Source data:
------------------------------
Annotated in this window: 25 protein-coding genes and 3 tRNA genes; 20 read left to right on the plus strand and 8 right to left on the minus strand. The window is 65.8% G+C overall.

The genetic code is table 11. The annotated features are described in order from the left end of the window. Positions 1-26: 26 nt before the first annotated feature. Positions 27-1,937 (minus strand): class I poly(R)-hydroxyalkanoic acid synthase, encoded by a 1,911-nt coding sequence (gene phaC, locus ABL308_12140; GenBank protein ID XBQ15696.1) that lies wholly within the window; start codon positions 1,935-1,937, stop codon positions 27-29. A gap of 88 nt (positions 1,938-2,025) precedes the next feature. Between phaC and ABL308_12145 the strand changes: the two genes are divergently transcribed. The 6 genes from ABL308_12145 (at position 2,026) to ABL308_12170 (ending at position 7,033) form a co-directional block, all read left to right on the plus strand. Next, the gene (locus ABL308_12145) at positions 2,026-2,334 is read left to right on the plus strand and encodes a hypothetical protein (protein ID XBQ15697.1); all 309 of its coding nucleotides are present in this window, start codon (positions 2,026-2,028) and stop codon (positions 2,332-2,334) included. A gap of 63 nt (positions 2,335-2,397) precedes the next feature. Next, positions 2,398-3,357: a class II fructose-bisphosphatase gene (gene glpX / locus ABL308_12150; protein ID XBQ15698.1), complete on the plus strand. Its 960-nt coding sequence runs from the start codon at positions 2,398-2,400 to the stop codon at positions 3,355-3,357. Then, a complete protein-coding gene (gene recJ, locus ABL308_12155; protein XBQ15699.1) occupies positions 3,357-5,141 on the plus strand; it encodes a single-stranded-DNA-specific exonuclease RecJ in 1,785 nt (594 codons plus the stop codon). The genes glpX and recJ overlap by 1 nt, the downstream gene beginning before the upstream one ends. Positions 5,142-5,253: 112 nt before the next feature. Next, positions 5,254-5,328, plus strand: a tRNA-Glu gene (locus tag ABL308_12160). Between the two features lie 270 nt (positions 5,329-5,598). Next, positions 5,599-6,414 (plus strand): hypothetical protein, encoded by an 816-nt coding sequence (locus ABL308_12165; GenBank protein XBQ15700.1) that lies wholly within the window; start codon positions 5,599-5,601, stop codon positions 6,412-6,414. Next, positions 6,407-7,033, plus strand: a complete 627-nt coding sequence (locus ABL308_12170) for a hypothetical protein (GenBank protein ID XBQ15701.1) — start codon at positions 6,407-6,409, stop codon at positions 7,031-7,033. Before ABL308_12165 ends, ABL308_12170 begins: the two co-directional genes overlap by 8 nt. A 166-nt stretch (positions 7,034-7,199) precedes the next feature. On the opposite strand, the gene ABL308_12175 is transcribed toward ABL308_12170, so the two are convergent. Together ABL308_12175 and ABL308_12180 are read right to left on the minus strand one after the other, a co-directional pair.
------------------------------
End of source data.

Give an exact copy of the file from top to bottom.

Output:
Annotated in this window: 25 protein-coding genes and 3 tRNA genes; 20 read left to right on the plus strand and 8 right to left on the minus strand. The window is 65.8% G+C overall.

The genetic code is table 11. The annotated features are described in order from the left end of the window. Positions 1-26: 26 nt before the first annotated feature. Positions 27-1,937 (minus strand): class I poly(R)-hydroxyalkanoic acid synthase, encoded by a 1,911-nt coding sequence (gene phaC, locus ABL308_12140; GenBank protein ID XBQ15696.1) that lies wholly within the window; start codon positions 1,935-1,937, stop codon positions 27-29. A gap of 88 nt (positions 1,938-2,025) precedes the next feature. Between phaC and ABL308_12145 the strand changes: the two genes are divergently transcribed. The 6 genes from ABL308_12145 (at position 2,026) to ABL308_12170 (ending at position 7,033) form a co-directional block, all read left to right on the plus strand. Next, the gene (locus ABL308_12145) at positions 2,026-2,334 is read left to right on the plus strand and encodes a hypothetical protein (protein ID XBQ15697.1); all 309 of its coding nucleotides are present in this window, start codon (positions 2,026-2,028) and stop codon (positions 2,332-2,334) included. A gap of 63 nt (positions 2,335-2,397) precedes the next feature. Next, positions 2,398-3,357: a class II fructose-bisphosphatase gene (gene glpX / locus ABL308_12150; protein ID XBQ15698.1), complete on the plus strand. Its 960-nt coding sequence runs from the start codon at positions 2,398-2,400 to the stop codon at positions 3,355-3,357. Then, a complete protein-coding gene (gene recJ, locus ABL308_12155; protein XBQ15699.1) occupies positions 3,357-5,141 on the plus strand; it encodes a single-stranded-DNA-specific exonuclease RecJ in 1,785 nt (594 codons plus the stop codon). The genes glpX and recJ overlap by 1 nt, the downstream gene beginning before the upstream one ends. Positions 5,142-5,253: 112 nt before the next feature. Next, positions 5,254-5,328, plus strand: a tRNA-Glu gene (locus tag ABL308_12160). Between the two features lie 270 nt (positions 5,329-5,598). Next, positions 5,599-6,414 (plus strand): hypothetical protein, encoded by an 816-nt coding sequence (locus ABL308_12165; GenBank protein XBQ15700.1) that lies wholly within the window; start codon positions 5,599-5,601, stop codon positions 6,412-6,414. Next, positions 6,407-7,033, plus strand: a complete 627-nt coding sequence (locus ABL308_12170) for a hypothetical protein (GenBank protein ID XBQ15701.1) — start codon at positions 6,407-6,409, stop codon at positions 7,031-7,033. Before ABL308_12165 ends, ABL308_12170 begins: the two co-directional genes overlap by 8 nt. A 166-nt stretch (positions 7,034-7,199) precedes the next feature. On the opposite strand, the gene ABL308_12175 is transcribed toward ABL308_12170, so the two are convergent. Together ABL308_12175 and ABL308_12180 are read right to left on the minus strand one after the other, a co-directional pair.